On the Path to a Cure for Alzheimer’s: Innovative Techniques
Alzheimer’s research takes many forms. On the one hand, there is research done about the complicated effects the disease has on the body. On the other hand, there is research being done on how to best care for the people who have it. One area of research that is as equally urgent is research for the cure of this disease, which is responsible for brain deterioration, memory loss, speech and language problems, and a host of other symptoms. Currently, there is no cure for the disease.
This is grim news, especially since there are near 5.7 million people in the United States who are living with Alzheimer’s. Across the world, there is an estimated 45 million people who have the disease. This number is expected to increase dramatically as populations around the world increase. This fact puts pressure on current healthcare resources to find viable solutions to care for more and more cases of the disease. Finding the cure, therefore, is crucial to ensure the livelihoods of millions of people around the world, but it will not be easy.
One new area of research incorporates computational technology, biological research, and crowdsourcing. The Washington Post recently published an article detailing how scientists at the Human Computational Institute in Ithaca, NY are crowdsourcing help to collect data on decreased blood flow in the brains of mice. They are doing so through an innovative technique, by creating an online game that users can play to collect points. Users of the game watch a movie filmed by a multiphoton microscope, which makes possible the filming of living tissue, to find areas of decreased blood flow in these mice.
These areas are thought to be one of the many complicated factors that lead to Alzheimer’s. This is because reduced blood flow across the brain can lead to serious problems, and people with Alzheimer’s have been discovered to have significantly large areas of restricted blood flow in their brains. Users of the game watch these short movies to locate areas where they suspect there is decreased blood flow in certain blood vessels. These areas are normally indicated by dark spots within blood vessels, which may indicate that a blockage exists.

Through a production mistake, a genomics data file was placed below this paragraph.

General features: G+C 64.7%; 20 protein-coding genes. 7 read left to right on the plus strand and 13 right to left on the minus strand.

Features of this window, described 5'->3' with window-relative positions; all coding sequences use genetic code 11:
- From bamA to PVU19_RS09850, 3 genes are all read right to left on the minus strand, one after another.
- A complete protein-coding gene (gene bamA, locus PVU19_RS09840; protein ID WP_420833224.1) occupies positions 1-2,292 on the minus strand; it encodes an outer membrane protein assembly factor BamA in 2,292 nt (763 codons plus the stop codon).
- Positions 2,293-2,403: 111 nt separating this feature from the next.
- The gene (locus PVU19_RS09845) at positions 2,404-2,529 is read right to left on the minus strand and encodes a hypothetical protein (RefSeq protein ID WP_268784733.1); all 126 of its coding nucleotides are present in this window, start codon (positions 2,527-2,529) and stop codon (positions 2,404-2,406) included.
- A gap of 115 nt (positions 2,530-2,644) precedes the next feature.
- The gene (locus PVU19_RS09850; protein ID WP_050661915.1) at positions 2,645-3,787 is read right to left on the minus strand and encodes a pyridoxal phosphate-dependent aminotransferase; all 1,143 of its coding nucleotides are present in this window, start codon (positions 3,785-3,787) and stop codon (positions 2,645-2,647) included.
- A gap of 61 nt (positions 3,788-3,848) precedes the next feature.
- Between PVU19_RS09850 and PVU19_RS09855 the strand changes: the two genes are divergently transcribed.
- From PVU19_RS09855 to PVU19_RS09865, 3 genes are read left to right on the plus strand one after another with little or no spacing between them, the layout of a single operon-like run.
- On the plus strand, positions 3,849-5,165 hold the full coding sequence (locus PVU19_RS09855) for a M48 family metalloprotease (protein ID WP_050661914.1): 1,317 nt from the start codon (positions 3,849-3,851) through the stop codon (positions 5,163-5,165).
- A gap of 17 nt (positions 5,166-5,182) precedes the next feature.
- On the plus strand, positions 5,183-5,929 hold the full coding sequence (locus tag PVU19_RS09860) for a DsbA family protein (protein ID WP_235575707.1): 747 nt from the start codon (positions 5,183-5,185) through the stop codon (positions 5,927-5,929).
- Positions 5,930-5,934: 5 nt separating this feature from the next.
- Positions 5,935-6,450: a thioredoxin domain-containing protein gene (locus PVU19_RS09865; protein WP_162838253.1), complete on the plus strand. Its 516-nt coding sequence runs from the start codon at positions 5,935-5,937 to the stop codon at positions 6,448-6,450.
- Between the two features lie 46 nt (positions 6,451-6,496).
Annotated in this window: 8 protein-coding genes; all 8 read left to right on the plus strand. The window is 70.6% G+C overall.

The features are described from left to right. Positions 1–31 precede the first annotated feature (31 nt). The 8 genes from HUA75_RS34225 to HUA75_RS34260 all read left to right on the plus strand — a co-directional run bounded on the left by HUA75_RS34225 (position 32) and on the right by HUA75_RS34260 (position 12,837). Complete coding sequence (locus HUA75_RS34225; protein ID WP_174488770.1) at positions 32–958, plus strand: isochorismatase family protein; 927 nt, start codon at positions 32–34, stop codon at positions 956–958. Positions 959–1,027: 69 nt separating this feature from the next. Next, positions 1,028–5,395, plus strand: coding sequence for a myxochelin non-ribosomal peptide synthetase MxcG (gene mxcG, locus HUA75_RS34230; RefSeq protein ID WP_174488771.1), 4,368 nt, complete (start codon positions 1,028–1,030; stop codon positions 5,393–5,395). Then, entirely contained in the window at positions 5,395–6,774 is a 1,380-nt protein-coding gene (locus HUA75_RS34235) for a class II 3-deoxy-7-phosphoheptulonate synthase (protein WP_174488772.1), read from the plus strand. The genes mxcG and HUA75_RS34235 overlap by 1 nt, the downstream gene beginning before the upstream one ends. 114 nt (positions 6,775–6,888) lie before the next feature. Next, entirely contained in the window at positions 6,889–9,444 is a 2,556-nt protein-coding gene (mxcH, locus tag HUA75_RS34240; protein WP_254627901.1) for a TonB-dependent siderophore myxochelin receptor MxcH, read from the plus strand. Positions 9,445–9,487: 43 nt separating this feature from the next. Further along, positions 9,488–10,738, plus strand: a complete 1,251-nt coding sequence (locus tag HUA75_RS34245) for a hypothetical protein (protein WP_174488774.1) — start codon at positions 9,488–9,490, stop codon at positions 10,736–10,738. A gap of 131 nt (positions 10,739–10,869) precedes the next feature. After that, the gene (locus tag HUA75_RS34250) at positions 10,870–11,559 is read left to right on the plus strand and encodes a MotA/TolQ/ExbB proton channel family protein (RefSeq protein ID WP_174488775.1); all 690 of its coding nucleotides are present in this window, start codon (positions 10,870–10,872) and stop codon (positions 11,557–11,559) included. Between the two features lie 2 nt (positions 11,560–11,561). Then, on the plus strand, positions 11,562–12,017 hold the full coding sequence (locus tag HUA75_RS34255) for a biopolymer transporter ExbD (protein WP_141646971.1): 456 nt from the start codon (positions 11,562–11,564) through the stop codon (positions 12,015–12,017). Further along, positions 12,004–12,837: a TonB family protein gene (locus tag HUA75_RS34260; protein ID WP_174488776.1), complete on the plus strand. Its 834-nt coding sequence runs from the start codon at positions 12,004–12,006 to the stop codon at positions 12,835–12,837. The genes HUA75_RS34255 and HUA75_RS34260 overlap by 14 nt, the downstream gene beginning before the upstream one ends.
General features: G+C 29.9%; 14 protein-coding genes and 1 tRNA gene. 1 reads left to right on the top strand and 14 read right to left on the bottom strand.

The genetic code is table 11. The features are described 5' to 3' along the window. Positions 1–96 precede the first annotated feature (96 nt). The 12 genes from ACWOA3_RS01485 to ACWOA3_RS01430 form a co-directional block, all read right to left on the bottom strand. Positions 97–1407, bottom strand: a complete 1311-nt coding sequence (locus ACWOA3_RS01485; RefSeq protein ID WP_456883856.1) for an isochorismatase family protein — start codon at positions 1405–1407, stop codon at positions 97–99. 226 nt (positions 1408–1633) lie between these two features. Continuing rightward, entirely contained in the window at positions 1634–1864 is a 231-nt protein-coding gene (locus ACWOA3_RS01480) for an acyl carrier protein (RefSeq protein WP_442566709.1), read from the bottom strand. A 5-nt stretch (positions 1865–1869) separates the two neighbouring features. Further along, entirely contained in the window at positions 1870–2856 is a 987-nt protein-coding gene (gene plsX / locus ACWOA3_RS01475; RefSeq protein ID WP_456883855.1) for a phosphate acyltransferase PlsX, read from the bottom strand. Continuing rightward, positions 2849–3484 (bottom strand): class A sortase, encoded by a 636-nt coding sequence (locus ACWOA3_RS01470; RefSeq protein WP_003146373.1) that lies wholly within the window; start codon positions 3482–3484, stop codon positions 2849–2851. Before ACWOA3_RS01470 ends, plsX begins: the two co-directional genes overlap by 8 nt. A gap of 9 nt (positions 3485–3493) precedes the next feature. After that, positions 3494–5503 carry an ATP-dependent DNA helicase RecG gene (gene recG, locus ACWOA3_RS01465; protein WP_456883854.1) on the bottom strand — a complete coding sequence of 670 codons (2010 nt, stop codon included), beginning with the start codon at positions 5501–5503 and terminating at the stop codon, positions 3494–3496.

Relying on humans who are not Alzheimer’s researchers has posed no problem so far. According to the Washington Post, human players have been right about 99% of blockages they’ve spotted.
Despite these innovative techniques, it is worth considering the fact that research for the cure has been completely unsuccessful despite the billions of dollars that have been directed toward research, unlike cancer research. So, finding the cure will continue being difficult. Some experts argue that the biggest immediate impact we can have is delaying the onset of the disease. It is important, then, that investors, policy makes, and healthcare experts prioritize and pursue efforts for both the cure and preventative measures. To direct all of our resources to just one effort would be a disservice to the millions of people who are already living with the disease or who will develop it soon.
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 Source: https://www.alz.org/facts/
 Source: https://www.alz.co.uk/research/statistics
 Source: https://www.washingtonpost.com/national/health-science/alzheimers-cure-is-being-pursued-with-the-help-of-an-online-game/2018/05/04/f6b93b28-4dff-11e8-af46-b1d6dc0d9bfe_story.html?noredirect=on&utm_term=.c7c8b01a8edf
 Source: https://www.forbes.com/sites/quora/2018/02/13/how-close-are-we-to-a-cure-for-alzheimers/#45b9cd344c9a